Cookie Jar launching Hulu-like site

Jaroo will offer 50 television series for free

Jaroo comes to the Internet on Tuesday with the aim of being a sort of Hulu for kids. is from Cookie Jar Entertainment, the 5-year-old Canadian company that doubled its library last year when it purchased DIC Entertainment for $83 million.

Jaroo launches with 50 TV series and 500 episodes, though it is digitizing its library of 6,000 episodes to ensure fairly rapid growth, said Ken Locker, senior vp digital media.

Like Hulu, the Web site features TV shows that can be watched for free. Each 22-minute episode contains up to 90 seconds of commercials that cannot be skipped.

But unlike Hulu, Jaroo content, including the commercials, is aimed at kids ages 4-12.

Content comes exclusively from Cookie Jar's library, though discussions are under way with competitors who might add shows. And, like Hulu is a joint partnership consisting of NBC Universal, Fox, Disney and others, Jaroo is not averse to adding equity partners, as well.

"We're open to all discussions," Locker said.

The market for child-appropriate video on the Internet is huge and growing fast. Nielsen reported that 9.5% of the U.S. Internet population consists of children ages 11 and younger, and each is spending about 11 hours online per month, up from just seven hours a month four years ago.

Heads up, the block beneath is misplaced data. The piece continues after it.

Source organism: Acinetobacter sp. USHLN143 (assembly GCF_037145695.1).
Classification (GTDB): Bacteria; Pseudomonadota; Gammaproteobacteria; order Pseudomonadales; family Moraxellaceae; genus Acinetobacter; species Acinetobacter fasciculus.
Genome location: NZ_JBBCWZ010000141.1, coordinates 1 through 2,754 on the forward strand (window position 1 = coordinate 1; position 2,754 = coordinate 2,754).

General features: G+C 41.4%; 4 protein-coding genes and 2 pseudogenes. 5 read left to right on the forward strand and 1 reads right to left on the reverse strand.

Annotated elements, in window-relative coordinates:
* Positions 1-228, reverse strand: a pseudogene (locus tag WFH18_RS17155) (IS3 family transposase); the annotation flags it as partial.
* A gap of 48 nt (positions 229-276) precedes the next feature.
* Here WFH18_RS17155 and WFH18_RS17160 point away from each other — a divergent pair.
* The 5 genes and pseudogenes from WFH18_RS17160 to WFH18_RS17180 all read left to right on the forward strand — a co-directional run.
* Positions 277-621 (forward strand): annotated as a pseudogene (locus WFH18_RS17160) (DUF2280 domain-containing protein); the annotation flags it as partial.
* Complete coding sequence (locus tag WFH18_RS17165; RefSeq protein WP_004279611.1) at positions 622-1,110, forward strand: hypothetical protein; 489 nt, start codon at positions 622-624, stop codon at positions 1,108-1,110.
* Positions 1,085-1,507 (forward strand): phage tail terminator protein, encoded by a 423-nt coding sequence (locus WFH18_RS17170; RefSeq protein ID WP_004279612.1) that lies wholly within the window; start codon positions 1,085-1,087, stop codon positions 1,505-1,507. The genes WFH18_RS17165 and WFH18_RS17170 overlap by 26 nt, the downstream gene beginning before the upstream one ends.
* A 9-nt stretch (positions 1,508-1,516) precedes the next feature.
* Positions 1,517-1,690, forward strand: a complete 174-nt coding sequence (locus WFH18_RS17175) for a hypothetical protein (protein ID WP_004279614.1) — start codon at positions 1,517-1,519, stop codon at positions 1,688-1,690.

"Kids are getting their own computers," Locker said. "Today, it's like having your own toothbrush. No one else uses it."

Parents, though, naturally are nervous about some of the raunchy videos kids can access easily at YouTube and even at Hulu, which features primarily TV shows geared for adults, or at least teenagers.

As Jaroo launches Tuesday, its shows including the animated 1980s series "Inspector Gadget," featuring the voice of Don Adams, along with "Johnny Test," "Madeline," "Cake" and "Ripley's Believe It or Not!"

Plus, Jaroo will be the U.S. home of "Mona the Vampire," a cartoon that has been popular in Canada and Great Britain but hasn't aired stateside.

Cookie Jar is a privately held company with 400 employees worldwide, including 45 in Burbank. With Jaroo, Cookie Jar becomes a programmer as well as a producer and distributor of children's shows.